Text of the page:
Reading in Bed (podcast 4)


This month’s books on the Reading in Bed podcast are:

Anything you do Say by Gillian Mcallister

The Weeping Price by Alice VL

Thirteen Reasons Why by Jay Asher

Crash by Keith Houghton

I have Learnt by Jaqueline Woods


We talked about strong female characters, whether bad characters need to have something to attract the reader and small details that can potentially make the reader question the plot. For all this and more, listen to the podcast below.

 We also have a Twitter page and Facebook group so that you can follow us and find out what we’re currently reading.


Reading In Bed 3

The third podcast is now online.

I really enjoyed recording this one, and between me and Andy we had five books to review, so this is a much longer podcast than the first two.

We discussed whether sequels of successful books were just milking their success, if being solely in the protagonist’s head for an entire book can work and Andy talked about the read a book he read, which was published pre Benjamin Button, but contained a lot of similarities.

To hear all of the above and more, please have a listen and let us know what you think. Also, if you think either one of us might enjoy your book, please get in touch and we might be able to review it on a future podcast.


The books we reviewed this month are:

Still me by Jojo Moyes

If I Die Before I wake by Emily Koch

The Book of Illusions by Paul Auster

La Belle Sauvage (Book of Dust 1) by Philip Pullman

I Haven’t Dreamed of Flying For a While by Taichi Yamada




A new podcast and free or discounted books


First of all I’ve started a new podcast with my partner. We review and discuss books which we’ve read. This month we read Nightmare Realities by Amanda J Evans, Queen and Country by Greg Rucka and Things We Never Said by Nick Alexander.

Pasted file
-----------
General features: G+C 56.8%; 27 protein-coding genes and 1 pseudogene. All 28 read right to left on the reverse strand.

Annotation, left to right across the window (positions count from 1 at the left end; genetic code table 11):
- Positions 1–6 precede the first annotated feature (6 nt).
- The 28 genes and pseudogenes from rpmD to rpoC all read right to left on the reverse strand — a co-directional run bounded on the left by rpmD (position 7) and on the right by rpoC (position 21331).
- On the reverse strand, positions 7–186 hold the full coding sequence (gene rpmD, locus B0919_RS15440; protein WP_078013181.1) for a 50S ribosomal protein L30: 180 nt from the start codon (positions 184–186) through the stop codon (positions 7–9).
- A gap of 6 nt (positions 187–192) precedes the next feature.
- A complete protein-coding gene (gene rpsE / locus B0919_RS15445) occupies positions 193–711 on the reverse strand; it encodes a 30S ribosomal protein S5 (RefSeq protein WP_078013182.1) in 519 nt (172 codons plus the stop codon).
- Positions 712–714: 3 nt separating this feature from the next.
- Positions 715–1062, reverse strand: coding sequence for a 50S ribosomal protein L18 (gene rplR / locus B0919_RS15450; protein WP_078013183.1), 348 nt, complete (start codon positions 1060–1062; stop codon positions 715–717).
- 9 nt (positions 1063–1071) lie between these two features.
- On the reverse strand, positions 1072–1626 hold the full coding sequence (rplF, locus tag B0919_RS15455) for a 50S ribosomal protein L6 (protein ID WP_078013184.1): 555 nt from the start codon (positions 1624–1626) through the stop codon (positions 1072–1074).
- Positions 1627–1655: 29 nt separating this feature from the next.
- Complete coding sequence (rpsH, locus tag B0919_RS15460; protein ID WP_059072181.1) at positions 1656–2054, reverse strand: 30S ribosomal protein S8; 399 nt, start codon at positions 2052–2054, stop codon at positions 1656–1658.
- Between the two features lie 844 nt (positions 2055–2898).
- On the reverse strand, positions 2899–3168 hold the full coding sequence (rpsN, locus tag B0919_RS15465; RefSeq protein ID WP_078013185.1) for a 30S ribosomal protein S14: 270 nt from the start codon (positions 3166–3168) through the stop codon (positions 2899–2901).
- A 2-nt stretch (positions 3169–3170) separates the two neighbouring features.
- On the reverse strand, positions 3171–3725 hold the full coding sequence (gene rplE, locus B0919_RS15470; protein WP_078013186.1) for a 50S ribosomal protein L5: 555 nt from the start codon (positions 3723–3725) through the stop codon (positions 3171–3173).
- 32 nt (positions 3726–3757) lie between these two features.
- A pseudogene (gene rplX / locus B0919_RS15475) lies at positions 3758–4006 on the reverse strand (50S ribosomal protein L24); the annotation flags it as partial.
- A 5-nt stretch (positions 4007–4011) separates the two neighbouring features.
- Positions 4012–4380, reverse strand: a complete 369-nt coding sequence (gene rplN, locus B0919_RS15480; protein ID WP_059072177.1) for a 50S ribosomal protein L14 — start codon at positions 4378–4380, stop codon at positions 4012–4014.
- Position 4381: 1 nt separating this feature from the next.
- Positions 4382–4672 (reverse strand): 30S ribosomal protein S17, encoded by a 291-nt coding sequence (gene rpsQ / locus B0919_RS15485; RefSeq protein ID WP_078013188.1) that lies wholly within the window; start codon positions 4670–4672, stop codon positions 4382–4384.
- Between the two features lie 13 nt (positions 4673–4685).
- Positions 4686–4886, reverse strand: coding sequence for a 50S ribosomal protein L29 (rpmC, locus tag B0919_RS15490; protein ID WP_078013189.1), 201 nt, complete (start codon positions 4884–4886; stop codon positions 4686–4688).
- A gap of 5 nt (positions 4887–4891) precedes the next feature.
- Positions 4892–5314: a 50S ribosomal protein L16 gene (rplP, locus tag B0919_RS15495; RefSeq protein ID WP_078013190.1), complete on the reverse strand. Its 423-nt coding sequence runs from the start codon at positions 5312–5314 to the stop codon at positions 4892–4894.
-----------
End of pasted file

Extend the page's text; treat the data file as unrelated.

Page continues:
To find out what we thought of them, check out the podcast.

My other piece of news is that I’m planning to unpublish my novels and novellas (or at least start the process) at the end of this month (January 2018).

That means these books may never see the light of day again, or they may get taken on by a publisher.

I’m running various offers before then. The Kindle versions of some of my books will be free or reduced.

I’ll be posting these offers on my Facebook and Twitter, so like/follow me to find out more.

Kindle Scout update



I Posted on my blog at the start of my Kindle Scout campaign. That post can be found HERE. Unfortunately, Kindle Scout didn’t choose my book as one of the lucky few to publish. So for anyone who is considering trying Kindle Scout in the hope of publishing their book, I’ll tell you what I tried as part of my campaign. Although they don’t seem to select books just on votes alone, I’m guessing it plays a part in their decision. So you’ll probably need to do more than I did to stand a chance.